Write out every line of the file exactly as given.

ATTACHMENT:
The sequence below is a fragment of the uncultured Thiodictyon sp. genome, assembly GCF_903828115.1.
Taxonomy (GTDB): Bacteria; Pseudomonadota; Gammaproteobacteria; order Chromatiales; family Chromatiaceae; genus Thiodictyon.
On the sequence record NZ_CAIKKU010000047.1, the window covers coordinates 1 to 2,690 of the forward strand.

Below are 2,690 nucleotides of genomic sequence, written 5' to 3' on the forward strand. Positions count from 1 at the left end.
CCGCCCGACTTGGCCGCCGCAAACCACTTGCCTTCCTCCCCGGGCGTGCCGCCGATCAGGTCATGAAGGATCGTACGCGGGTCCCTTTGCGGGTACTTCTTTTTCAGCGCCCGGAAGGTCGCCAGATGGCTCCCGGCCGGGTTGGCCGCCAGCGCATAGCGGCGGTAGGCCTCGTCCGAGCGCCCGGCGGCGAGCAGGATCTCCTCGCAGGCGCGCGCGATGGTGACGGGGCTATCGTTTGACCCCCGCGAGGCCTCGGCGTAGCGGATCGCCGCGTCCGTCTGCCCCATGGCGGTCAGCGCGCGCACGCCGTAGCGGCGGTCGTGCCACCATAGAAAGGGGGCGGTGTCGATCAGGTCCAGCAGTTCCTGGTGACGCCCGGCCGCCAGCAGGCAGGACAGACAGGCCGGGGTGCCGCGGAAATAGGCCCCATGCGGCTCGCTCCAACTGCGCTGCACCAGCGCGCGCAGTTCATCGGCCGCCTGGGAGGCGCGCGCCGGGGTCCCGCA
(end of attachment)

The sequence below is a fragment of the uncultured Thiodictyon sp. genome, assembly GCF_903828115.1.
Taxonomy (GTDB): Bacteria; Pseudomonadota; Gammaproteobacteria; order Chromatiales; family Chromatiaceae; genus Thiodictyon.
On the sequence record NZ_CAIKKU010000047.1, the window covers coordinates 1 to 2,690 of the forward strand.

Below are 2,690 nucleotides of genomic sequence, written 5' to 3' on the forward strand. Positions count from 1 at the left end.
CCGCCCGACTTGGCCGCCGCAAACCACTTGCCTTCCTCCCCGGGCGTGCCGCCGATCAGGTCATGAAGGATCGTACGCGGGTCCCTTTGCGGGTACTTCTTTTTCAGCGCCCGGAAGGTCGCCAGATGGCTCCCGGCCGGGTTGGCCGCCAGCGCATAGCGGCGGTAGGCCTCGTCCGAGCGCCCGGCGGCGAGCAGGATCTCCTCGCAGGCGCGCGCGATGGTGACGGGGCTATCGTTTGACCCCCGCGAGGCCTCGGCGTAGCGGATCGCCGCGTCCGTCTGCCCCATGGCGGTCAGCGCGCGCACGCCGTAGCGGCGGTCGTGCCACCATAGAAAGGGGGCGGTGTCGATCAGGTCCAGCAGTTCCTGGTGACGCCCGGCCGCCAGCAGGCAGGACAGACAGGCCGGGGTGCCGCGGAAATAGGCCCCATGCGGCTCGCTCCAACTGCGCTGCACCAGCGCGCGCAGTTCATCGGCCGCCTGGGAGGCGCGCGCCGGGGTCCCGCA